He got the acting bug from his sister. "Maggie was always performing, and in so many ways. Then I got to watch Martha Plimpton and River Phoenix with Sidney Lumet, rehearsing Running on Empty," says Gyllenhaal, whose mother wrote the Golden Globe-winning screenplay. "I was 7, and had no idea who these people were. But I knew I was witnessing something magical."
That magic was the discovery of what it takes to tell a story. Gyllenhaal (who named his production company Nine Stories, after the J.D. Salinger collection) says that's his true love. "What success really gives you is the freedom to fail and then try again," he says. That's been a trademark throughout his career, for better and/or worse: Gyllenhaal rarely does takes the same way twice, once prompting his Jarhead director, Sam Mendes, to say, "He can be a bit of a pain in the ass. If he gets a bee in his bonnet, he won't let it go…trying too hard with being absolutely brilliant. He's also the least technical actor I know. He's not an actor who's designed to hit marks."
Gyllenhaal's way of keeping it fresh can befuddle costars on occasion. The far more common result, however, becomes clear in watching his catalog. For over a decade, actors have been doing some of their best work opposite him—Mark Ruffalo, Jennifer Aniston, Tobey Maguire, Heath Ledger. "It's no accident. Jake takes it all very seriously but also has a very light touch," explains Anne Hathaway, his costar in Love and Other Drugs and Brokeback Mountain. "On Brokeback, my final scene was on the phone with Heath, who was in Venice for Casanova. Jake offered to read Heath's lines. On the last take, he changed the line, ever so slightly. That kicked off something in me, and lo and behold, that's the take in the film."
"I grew up on the other side of the camera," Gyllenhaal says. "And yes, I do love making movies as much as being in them. I love actors, watching what they do, and I do love acting off-camera, and how it helps tell the story. But the camera eventually does turn to you, and then it's a very different question. I don't know if I have the answer to it yet.
"I guess you'll see up in Toronto," he says. "It's me acting against myself."
"No rehearsal, we just shoot," Denis Villeneuve, the 44-year-old Canadian director of An Enemy, yells across the set, a sprawling former glassworks that's become Toronto's main film studio. Villeneuve and a continuity girl study the monitor in front of us. The shot consists of nothing but Gyllenhaal pacing the living room of a modest apartment. By now, I shouldn't be surprised: He's wearing the dull tan chinos from our dinner.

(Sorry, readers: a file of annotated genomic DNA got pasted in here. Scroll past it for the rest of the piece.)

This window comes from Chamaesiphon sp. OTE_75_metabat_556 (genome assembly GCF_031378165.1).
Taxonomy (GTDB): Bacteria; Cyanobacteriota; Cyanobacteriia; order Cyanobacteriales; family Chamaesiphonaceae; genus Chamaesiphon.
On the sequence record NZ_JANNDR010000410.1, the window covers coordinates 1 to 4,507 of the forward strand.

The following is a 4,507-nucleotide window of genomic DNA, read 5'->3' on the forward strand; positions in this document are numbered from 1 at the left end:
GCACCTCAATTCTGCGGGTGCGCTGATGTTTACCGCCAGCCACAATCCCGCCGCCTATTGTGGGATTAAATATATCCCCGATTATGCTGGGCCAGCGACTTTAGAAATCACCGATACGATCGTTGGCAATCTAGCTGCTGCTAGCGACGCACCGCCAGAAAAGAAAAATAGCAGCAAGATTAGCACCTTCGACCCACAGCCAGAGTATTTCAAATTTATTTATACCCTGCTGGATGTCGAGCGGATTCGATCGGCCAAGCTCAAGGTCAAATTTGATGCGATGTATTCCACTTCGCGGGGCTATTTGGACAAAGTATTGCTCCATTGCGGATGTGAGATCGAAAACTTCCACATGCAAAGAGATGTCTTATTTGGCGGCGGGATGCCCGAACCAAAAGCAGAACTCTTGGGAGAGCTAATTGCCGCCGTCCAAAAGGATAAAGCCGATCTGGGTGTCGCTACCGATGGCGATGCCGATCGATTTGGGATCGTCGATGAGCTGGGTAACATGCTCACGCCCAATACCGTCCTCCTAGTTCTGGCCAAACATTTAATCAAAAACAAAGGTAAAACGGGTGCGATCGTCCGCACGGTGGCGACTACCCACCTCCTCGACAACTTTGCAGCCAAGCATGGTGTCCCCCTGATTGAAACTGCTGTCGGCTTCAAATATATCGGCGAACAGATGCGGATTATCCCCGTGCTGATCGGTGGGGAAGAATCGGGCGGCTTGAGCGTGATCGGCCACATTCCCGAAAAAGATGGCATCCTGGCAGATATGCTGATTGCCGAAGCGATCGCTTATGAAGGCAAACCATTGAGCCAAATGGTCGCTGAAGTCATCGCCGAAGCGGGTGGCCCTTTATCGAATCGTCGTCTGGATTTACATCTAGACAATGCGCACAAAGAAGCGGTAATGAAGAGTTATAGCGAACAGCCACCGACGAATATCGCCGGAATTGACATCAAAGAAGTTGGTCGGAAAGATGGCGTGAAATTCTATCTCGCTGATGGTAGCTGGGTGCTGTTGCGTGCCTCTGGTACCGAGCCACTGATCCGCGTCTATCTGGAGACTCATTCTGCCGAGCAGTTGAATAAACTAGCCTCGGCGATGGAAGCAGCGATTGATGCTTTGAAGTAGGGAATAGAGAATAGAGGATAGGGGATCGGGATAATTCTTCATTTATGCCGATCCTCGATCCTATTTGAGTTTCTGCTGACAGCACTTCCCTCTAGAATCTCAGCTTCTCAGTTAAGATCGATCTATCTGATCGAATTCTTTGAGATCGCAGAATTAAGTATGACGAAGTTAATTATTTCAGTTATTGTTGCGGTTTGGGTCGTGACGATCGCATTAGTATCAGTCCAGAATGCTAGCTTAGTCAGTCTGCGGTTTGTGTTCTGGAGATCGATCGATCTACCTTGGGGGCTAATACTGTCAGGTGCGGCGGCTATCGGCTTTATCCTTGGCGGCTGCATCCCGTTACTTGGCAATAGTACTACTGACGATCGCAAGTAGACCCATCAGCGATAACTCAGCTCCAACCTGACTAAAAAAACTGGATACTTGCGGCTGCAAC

This morning's scene is simple but pivotal: Adam, the professor, enters his apartment, rushes to his phone for messages, finds none, says "Shit," then hears a knock on the front door he's just entered.
Adam's "double," Anthony, the vain bad-boy actor, is on the other side, and their interaction—to be shot after lunch—will be a crux of the film. Adam meeting Anthony. Jake meeting Jake. Gyllenhaal's impulse is to play it big, trying out various interpretations of Adam's unease as he goes to answer the door. For the next take, Villeneuve asks him to try going smaller, and Gyllenhaal dials it back. This doesn't quite do it, either.
Villeneuve is keeping the cameras rolling, even between takes. "When you let it roll," he says, joining me at the monitor, "the actor can sometimes take you to a space you hadn't thought of. Jake is amazing in those spaces."
Gyllenhaal has positioned himself in front of the camera, giving himself an extreme close-up before the third and final take, his bearded face filling the monitor with one expression of suffering after another. Almost instinctively, his hand rises to cover his mouth in horror. As D.H. Lawrence said, "a young man is afraid of his demon and puts his hand over the demon's mouth sometimes."
Ayers has seen it before, in End of Watch. "That's Jake," he says. "He's a genuinely sweet guy, but he's also got this real darkness, this rage he's running from. All the great actors have it, believe me. It's what you do with it."
As the camera rolls, I see exactly what Gyllenhaal does with it: take after take, each one a manifestation of the horror he's unearthed.